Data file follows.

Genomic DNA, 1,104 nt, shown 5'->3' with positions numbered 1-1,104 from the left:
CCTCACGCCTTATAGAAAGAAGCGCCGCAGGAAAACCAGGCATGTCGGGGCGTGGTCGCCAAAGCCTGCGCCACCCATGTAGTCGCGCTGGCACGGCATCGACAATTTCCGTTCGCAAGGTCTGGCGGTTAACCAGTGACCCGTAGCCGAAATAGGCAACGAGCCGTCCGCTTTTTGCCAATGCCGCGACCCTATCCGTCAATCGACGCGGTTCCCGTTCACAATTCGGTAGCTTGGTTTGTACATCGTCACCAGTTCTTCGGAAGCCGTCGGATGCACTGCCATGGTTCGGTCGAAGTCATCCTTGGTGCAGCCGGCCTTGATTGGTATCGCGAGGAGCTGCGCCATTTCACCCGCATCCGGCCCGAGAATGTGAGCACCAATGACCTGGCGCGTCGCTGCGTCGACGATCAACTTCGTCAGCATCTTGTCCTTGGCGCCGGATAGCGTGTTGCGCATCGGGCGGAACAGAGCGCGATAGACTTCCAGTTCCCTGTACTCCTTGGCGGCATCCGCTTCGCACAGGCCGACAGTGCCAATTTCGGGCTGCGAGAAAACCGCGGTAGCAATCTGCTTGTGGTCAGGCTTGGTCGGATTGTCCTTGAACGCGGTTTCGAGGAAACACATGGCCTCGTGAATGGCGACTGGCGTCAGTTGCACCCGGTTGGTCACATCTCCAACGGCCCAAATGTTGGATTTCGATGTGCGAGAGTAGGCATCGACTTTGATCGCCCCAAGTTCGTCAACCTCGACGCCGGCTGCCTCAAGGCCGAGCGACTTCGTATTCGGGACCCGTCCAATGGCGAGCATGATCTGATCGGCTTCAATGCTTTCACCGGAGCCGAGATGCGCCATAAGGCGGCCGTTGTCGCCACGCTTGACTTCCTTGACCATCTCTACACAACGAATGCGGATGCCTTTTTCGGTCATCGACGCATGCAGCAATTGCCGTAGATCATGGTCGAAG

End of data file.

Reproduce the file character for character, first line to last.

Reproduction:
Genomic DNA, 1,104 nt, shown 5'->3' with positions numbered 1-1,104 from the left:
CCTCACGCCTTATAGAAAGAAGCGCCGCAGGAAAACCAGGCATGTCGGGGCGTGGTCGCCAAAGCCTGCGCCACCCATGTAGTCGCGCTGGCACGGCATCGACAATTTCCGTTCGCAAGGTCTGGCGGTTAACCAGTGACCCGTAGCCGAAATAGGCAACGAGCCGTCCGCTTTTTGCCAATGCCGCGACCCTATCCGTCAATCGACGCGGTTCCCGTTCACAATTCGGTAGCTTGGTTTGTACATCGTCACCAGTTCTTCGGAAGCCGTCGGATGCACTGCCATGGTTCGGTCGAAGTCATCCTTGGTGCAGCCGGCCTTGATTGGTATCGCGAGGAGCTGCGCCATTTCACCCGCATCCGGCCCGAGAATGTGAGCACCAATGACCTGGCGCGTCGCTGCGTCGACGATCAACTTCGTCAGCATCTTGTCCTTGGCGCCGGATAGCGTGTTGCGCATCGGGCGGAACAGAGCGCGATAGACTTCCAGTTCCCTGTACTCCTTGGCGGCATCCGCTTCGCACAGGCCGACAGTGCCAATTTCGGGCTGCGAGAAAACCGCGGTAGCAATCTGCTTGTGGTCAGGCTTGGTCGGATTGTCCTTGAACGCGGTTTCGAGGAAACACATGGCCTCGTGAATGGCGACTGGCGTCAGTTGCACCCGGTTGGTCACATCTCCAACGGCCCAAATGTTGGATTTCGATGTGCGAGAGTAGGCATCGACTTTGATCGCCCCAAGTTCGTCAACCTCGACGCCGGCTGCCTCAAGGCCGAGCGACTTCGTATTCGGGACCCGTCCAATGGCGAGCATGATCTGATCGGCTTCAATGCTTTCACCGGAGCCGAGATGCGCCATAAGGCGGCCGTTGTCGCCACGCTTGACTTCCTTGACCATCTCTACACAACGAATGCGGATGCCTTTTTCGGTCATCGACGCATGCAGCAATTGCCGTAGATCATGGTCGAAG